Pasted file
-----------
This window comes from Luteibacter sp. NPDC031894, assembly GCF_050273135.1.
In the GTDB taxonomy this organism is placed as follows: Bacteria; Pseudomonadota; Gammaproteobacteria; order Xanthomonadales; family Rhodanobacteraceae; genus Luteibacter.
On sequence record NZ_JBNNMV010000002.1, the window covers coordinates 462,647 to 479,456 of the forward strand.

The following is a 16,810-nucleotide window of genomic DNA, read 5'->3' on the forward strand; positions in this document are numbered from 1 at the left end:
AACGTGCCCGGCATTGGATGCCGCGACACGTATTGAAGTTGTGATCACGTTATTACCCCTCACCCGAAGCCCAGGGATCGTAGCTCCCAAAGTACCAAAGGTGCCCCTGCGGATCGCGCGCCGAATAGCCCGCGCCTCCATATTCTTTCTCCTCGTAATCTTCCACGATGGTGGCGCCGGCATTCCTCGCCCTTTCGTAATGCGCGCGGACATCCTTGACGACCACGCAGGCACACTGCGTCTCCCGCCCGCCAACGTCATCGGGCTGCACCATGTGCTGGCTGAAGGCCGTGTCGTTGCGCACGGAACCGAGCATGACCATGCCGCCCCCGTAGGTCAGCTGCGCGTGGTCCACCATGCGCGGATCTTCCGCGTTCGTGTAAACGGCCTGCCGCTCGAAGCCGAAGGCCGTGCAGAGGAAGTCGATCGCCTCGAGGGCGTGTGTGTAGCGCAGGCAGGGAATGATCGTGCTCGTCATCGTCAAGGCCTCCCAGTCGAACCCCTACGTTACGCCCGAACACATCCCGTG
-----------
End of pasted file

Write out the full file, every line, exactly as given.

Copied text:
This window comes from Luteibacter sp. NPDC031894, assembly GCF_050273135.1.
In the GTDB taxonomy this organism is placed as follows: Bacteria; Pseudomonadota; Gammaproteobacteria; order Xanthomonadales; family Rhodanobacteraceae; genus Luteibacter.
On sequence record NZ_JBNNMV010000002.1, the window covers coordinates 462,647 to 479,456 of the forward strand.

The following is a 16,810-nucleotide window of genomic DNA, read 5'->3' on the forward strand; positions in this document are numbered from 1 at the left end:
AACGTGCCCGGCATTGGATGCCGCGACACGTATTGAAGTTGTGATCACGTTATTACCCCTCACCCGAAGCCCAGGGATCGTAGCTCCCAAAGTACCAAAGGTGCCCCTGCGGATCGCGCGCCGAATAGCCCGCGCCTCCATATTCTTTCTCCTCGTAATCTTCCACGATGGTGGCGCCGGCATTCCTCGCCCTTTCGTAATGCGCGCGGACATCCTTGACGACCACGCAGGCACACTGCGTCTCCCGCCCGCCAACGTCATCGGGCTGCACCATGTGCTGGCTGAAGGCCGTGTCGTTGCGCACGGAACCGAGCATGACCATGCCGCCCCCGTAGGTCAGCTGCGCGTGGTCCACCATGCGCGGATCTTCCGCGTTCGTGTAAACGGCCTGCCGCTCGAAGCCGAAGGCCGTGCAGAGGAAGTCGATCGCCTCGAGGGCGTGTGTGTAGCGCAGGCAGGGAATGATCGTGCTCGTCATCGTCAAGGCCTCCCAGTCGAACCCCTACGTTACGCCCGAACACATCCCGTG